Another surprise - a cute, new Sunday brunch pop-up concept. American Juliet Lambert, owner of Spice Catering, decided to open a temporary Sunday brunch spot in the basement of Hostel 333 in the Roma Norte district. Open only on Sundays from 10am-4pm, Spice Everywhere, is a great place to hit up if you are feeling slightly hungover after some fun Saturday night shenanigans. Think Bloody Marys and American-style brunching. Perhaps the “Straight Up, No Bullshit” eggs will tickle your fancy, or in our case, Papa Richard’s Eggs Benedict hit the spot. All dishes come with a side of seasonal fresh fruit, and if you like your fruit Mexican style, there is always the option to add some Tajin (tah-HEEN), powdered chili prepared with salt and lemon, to sprinkle on top! A cute concept and a cute spot.

Lastly, we love a Saturday morning spent rambling around the markets and street stalls in Coyoacan. Start by caffeinating at Café Alleveneda (see below)…one of our most favorite lattes in the city. Next, swing by the food court at the top of Calle Higuera for a fresh jugos, and then wander around the Jardin and markets. Stop for brunch at Papalotl – healthy, organic, super healthy and lovely local feel.

4. To caffeinate...(aside from Panaderia), there are only two options in our mind. Firstly – check out Café Alleveneda. Always in search of the best artisan coffee on our travels, we had heard a whisper about this great little espresso-based coffee house in Coyoacan, off the beaten track a little, not far from the Museo de Frida Kahlo. We loved Coyoacan - a beautiful, bohemian neighborhood filled with narrow cobblestone streets, small plazas, and beautiful colonial mansions in tree-lined streets. A relatively quiet place during the week, the neighborhood becomes packed on the weekends, with locals and tourists alike. There are some fantastic market stalls nearby, live music in the plaza and a really great buzz in the air. Apparently, this is the most-visited place in Mexico City after the Zocalo. Café La Alleveneda (is a tiny spot, with limited seating), but a big heart and warm soul. We make sure we stop by on every visit to the city, and each time there are always 4-5 baristas working the tiny room, all super friendly and helpful. They make a killer latte (they even do a flat white!), with their own blend of beans from Oaxaca. Their chocolate brownies are probably the best things we have ever tasted! They do a few delicious tortas as well (we love the turkey one).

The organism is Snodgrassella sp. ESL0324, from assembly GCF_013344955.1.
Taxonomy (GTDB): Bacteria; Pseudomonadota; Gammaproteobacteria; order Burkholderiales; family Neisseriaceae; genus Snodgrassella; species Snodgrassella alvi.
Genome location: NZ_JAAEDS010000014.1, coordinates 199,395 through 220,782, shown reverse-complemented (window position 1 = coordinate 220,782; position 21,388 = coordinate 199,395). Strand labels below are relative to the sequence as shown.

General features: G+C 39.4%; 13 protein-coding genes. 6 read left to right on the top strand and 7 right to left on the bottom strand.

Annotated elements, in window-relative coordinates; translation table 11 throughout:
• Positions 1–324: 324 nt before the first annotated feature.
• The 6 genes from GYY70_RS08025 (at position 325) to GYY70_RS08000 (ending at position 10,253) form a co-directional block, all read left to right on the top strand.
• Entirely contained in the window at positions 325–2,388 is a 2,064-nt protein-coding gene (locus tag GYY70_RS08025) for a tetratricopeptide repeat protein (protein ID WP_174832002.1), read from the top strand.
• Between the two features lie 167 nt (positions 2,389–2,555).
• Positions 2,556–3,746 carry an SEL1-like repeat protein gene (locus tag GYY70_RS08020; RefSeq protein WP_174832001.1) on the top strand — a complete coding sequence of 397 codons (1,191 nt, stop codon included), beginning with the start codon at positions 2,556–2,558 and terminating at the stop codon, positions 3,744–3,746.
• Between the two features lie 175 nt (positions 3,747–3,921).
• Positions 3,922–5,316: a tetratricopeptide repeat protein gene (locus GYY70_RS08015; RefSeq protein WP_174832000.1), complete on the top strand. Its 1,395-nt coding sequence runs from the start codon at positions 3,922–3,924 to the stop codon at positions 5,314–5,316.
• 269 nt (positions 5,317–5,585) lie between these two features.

The other contender for best coffee in the city: Café Passmar. Tucked away in the Mercado Lazaro (a food and nic-nac market, about 30mins walk from Condesa) – this tiny café and brew bar, has a big reputation amongst locals. Be sure to try their specialty, a “natilla de espresso”: a shot of espresso, with a big whack of condensed milk! More like a dessert than a coffee. We love the ghetto-style nature of this spot, tucked away amongst the piñata stalls, the dried prawns, the torta joints and a hair salon! A mission to find, but worth it. This market is also great for fresh fruit and veg, Christmas decorations (if it’s the season!), juices, even a haircut – we had a wash, cut and blowdry here one day for approx. USD$11!!

5. Foodtrucks!!

We love that food trucks are now starting to take off in Mexico City. We were excited to find a couple of trucks, roaming the chaotic streets, serving some seriously good and interesting chow. The bright red and yellow Ñham Ñham Food Truck, parks near the Plaza Rio de Janeiro, and serves up amazing Banh Mi (Vietnamese-style torta) and Pho. A nice break from the taco grind! Tostaderia Barra Vieja’s, which pulls up in a parking lot in Pedregal, serves up some amazing fresh ceviche tostadas: pulop and callo de hacha (scallop). Seafood tacos are also on offer, and on weekends, a paella as well. Worth hunting down if you have the time and desire. Follow them on twitter for location details.